Taxes on different forms of personal income provide the biggest source of revenue for government. In our latest forecast, we expect income tax to raise £188.5 billion in 2018-19. That would represent 24.3 per cent of all receipts and is equivalent to £6,600 per household and 8.9 per cent of national income.
The main reason that income tax is the biggest source of revenue is that personal income makes up the majority of total national income. There are many sources of personal income on which income tax is levied. These include: labour income (the wages and salaries of employees and earnings of the self-employed), income from investments (including interest on savings and the rental income from buy-to-let properties) and pensions income (from both the state pension and any occupational or private pensions).
Income tax is collected in a variety of different ways:
- for the majority of employees, it is paid via the pay-as-you-earn (PAYE) system. The amount of tax to be paid is calculated by the employer and transferred directly to the tax authorities (HMRC). This is also known as being deducted at source. It means the individual does not need to deal directly with HMRC and that the tax is paid promptly. We expect 84.4 per cent of income tax in 2018-19 to be raised through the PAYE system.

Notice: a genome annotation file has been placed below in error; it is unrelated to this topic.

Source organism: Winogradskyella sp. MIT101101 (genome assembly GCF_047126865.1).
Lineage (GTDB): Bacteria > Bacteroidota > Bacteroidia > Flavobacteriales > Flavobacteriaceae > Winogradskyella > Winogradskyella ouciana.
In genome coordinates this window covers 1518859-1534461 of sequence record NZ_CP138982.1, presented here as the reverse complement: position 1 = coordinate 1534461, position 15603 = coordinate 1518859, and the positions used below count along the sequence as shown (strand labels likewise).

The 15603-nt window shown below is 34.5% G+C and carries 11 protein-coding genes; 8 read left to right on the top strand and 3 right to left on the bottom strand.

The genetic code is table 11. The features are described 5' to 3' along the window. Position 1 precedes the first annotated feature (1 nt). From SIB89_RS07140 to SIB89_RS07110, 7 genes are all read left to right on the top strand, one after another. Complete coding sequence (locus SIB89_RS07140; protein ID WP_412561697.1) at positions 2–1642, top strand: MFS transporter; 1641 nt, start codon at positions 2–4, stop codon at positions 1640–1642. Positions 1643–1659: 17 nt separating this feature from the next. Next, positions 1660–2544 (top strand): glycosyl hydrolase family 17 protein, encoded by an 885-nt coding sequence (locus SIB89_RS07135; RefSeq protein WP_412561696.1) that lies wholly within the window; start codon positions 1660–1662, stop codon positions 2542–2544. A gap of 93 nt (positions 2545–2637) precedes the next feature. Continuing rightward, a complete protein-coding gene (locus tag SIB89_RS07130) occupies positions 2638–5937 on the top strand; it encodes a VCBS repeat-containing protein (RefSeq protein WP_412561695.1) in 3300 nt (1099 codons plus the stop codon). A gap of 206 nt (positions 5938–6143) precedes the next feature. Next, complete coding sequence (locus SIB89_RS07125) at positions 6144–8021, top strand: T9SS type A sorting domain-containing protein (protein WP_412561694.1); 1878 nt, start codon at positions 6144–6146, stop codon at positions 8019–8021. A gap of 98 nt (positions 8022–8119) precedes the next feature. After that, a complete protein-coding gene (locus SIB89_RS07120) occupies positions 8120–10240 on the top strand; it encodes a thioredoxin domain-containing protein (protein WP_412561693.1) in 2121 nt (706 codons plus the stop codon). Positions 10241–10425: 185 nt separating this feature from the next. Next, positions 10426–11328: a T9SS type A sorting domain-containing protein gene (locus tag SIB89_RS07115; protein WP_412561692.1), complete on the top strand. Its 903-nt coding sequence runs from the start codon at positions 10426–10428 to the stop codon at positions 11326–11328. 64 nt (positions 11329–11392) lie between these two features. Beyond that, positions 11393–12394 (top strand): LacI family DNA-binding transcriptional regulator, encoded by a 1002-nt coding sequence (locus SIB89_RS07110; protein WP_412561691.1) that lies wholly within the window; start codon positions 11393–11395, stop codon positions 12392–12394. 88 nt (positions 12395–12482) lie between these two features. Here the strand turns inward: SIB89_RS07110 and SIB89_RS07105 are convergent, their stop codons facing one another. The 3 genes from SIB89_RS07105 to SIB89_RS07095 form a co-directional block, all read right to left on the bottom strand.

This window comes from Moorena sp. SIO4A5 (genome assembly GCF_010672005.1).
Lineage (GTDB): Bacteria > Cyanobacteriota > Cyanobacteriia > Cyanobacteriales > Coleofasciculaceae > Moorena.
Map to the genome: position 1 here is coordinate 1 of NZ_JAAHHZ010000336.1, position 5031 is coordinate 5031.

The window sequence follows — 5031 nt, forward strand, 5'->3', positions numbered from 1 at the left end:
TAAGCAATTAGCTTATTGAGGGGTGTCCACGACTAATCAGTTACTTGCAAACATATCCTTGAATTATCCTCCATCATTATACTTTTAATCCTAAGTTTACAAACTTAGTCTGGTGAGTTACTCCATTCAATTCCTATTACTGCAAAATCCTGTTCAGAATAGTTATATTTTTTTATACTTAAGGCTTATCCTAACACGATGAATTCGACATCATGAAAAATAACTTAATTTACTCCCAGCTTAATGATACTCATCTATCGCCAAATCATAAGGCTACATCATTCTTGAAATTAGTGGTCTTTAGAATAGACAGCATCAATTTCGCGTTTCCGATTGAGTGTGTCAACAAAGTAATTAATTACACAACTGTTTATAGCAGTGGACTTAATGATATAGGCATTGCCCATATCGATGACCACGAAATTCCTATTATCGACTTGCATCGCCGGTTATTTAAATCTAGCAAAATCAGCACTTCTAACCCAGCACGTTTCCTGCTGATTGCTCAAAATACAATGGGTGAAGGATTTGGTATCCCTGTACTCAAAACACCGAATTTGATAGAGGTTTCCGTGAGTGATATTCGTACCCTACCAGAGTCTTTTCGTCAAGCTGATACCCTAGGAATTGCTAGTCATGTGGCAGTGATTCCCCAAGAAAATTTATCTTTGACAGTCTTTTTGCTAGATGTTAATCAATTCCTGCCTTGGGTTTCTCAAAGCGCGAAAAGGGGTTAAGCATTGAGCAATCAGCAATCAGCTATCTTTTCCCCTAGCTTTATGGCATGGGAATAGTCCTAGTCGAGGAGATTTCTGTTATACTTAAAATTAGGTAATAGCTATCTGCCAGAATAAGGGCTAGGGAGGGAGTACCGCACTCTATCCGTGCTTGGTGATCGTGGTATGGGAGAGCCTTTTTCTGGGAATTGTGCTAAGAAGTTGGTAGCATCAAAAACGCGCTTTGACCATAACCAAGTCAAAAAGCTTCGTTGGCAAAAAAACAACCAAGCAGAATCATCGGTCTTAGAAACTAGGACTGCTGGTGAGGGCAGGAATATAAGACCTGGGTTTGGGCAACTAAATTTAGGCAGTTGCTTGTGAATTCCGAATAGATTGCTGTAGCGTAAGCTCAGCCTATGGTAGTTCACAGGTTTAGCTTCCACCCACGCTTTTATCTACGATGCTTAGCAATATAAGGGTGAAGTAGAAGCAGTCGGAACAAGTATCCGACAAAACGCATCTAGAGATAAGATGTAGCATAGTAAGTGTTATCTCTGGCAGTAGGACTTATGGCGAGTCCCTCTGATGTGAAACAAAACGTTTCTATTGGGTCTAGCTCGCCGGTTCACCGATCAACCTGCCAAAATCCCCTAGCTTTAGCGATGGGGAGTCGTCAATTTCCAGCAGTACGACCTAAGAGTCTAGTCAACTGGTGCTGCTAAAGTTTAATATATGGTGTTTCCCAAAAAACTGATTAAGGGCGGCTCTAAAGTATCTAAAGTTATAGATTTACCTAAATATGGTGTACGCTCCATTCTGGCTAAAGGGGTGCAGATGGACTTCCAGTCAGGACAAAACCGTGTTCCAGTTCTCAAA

- for the self-employed and for those with more than one source of income, it is paid via the self-assessment (SA) system. The amount of tax to be paid is calculated by the individual and declared on a tax return sent to HMRC. Tax returns and associated payments are completed after the tax-year has ended – in most cases in the following January (so January 2018 for the 2016-17 tax year). We expect 16.1 per cent of income tax in 2018-19 to be raised via the SA system.
- other smaller sources of income tax include company income tax, non-SA repayments (for example, when employees have paid too much tax through the PAYE system), investigation settlements and some receipts that cannot be allocated to a particular source. Taken together, we expect minus 0.5 per cent of income tax in 2018-19 to be raised from these sources – i.e. we expect repayments to exceed other payments.
Some income tax has already been devolved to the Scottish Parliament and in future more will be devolved to the National Assembly for Wales. For more information see our webpages on fiscal devolution.
For most employees, National Insurance Contributions (NICs) are also deducted at source while the self-employed pay NICs via SA.